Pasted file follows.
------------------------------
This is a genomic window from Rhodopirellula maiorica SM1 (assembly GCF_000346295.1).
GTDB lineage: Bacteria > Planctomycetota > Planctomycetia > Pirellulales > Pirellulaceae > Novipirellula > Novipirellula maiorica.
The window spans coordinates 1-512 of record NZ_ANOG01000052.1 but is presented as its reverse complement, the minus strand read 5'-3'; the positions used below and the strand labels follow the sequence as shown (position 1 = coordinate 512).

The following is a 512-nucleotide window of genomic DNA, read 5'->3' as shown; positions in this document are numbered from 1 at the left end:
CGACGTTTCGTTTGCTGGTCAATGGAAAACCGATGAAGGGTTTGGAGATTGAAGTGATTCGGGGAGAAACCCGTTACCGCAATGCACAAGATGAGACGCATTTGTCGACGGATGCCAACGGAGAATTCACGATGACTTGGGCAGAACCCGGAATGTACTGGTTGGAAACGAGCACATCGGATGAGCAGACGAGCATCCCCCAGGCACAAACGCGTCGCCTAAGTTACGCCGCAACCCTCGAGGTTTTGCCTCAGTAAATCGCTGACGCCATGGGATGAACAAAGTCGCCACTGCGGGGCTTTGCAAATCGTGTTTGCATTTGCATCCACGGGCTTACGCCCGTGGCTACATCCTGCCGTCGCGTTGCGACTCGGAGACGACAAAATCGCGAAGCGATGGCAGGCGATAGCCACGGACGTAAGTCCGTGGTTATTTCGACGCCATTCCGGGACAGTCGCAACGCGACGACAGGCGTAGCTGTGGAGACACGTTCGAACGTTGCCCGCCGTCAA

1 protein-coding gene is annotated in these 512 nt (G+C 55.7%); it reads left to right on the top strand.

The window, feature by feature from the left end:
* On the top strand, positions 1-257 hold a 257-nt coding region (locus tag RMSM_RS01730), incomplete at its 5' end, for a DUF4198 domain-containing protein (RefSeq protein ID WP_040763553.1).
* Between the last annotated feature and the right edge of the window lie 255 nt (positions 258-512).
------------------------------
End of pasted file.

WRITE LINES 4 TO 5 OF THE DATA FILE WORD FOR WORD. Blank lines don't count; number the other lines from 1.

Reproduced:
The following is a 512-nucleotide window of genomic DNA, read 5'->3' as shown; positions in this document are numbered from 1 at the left end:
CGACGTTTCGTTTGCTGGTCAATGGAAAACCGATGAAGGGTTTGGAGATTGAAGTGATTCGGGGAGAAACCCGTTACCGCAATGCACAAGATGAGACGCATTTGTCGACGGATGCCAACGGAGAATTCACGATGACTTGGGCAGAACCCGGAATGTACTGGTTGGAAACGAGCACATCGGATGAGCAGACGAGCATCCCCCAGGCACAAACGCGTCGCCTAAGTTACGCCGCAACCCTCGAGGTTTTGCCTCAGTAAATCGCTGACGCCATGGGATGAACAAAGTCGCCACTGCGGGGCTTTGCAAATCGTGTTTGCATTTGCATCCACGGGCTTACGCCCGTGGCTACATCCTGCCGTCGCGTTGCGACTCGGAGACGACAAAATCGCGAAGCGATGGCAGGCGATAGCCACGGACGTAAGTCCGTGGTTATTTCGACGCCATTCCGGGACAGTCGCAACGCGACGACAGGCGTAGCTGTGGAGACACGTTCGAACGTTGCCCGCCGTCAA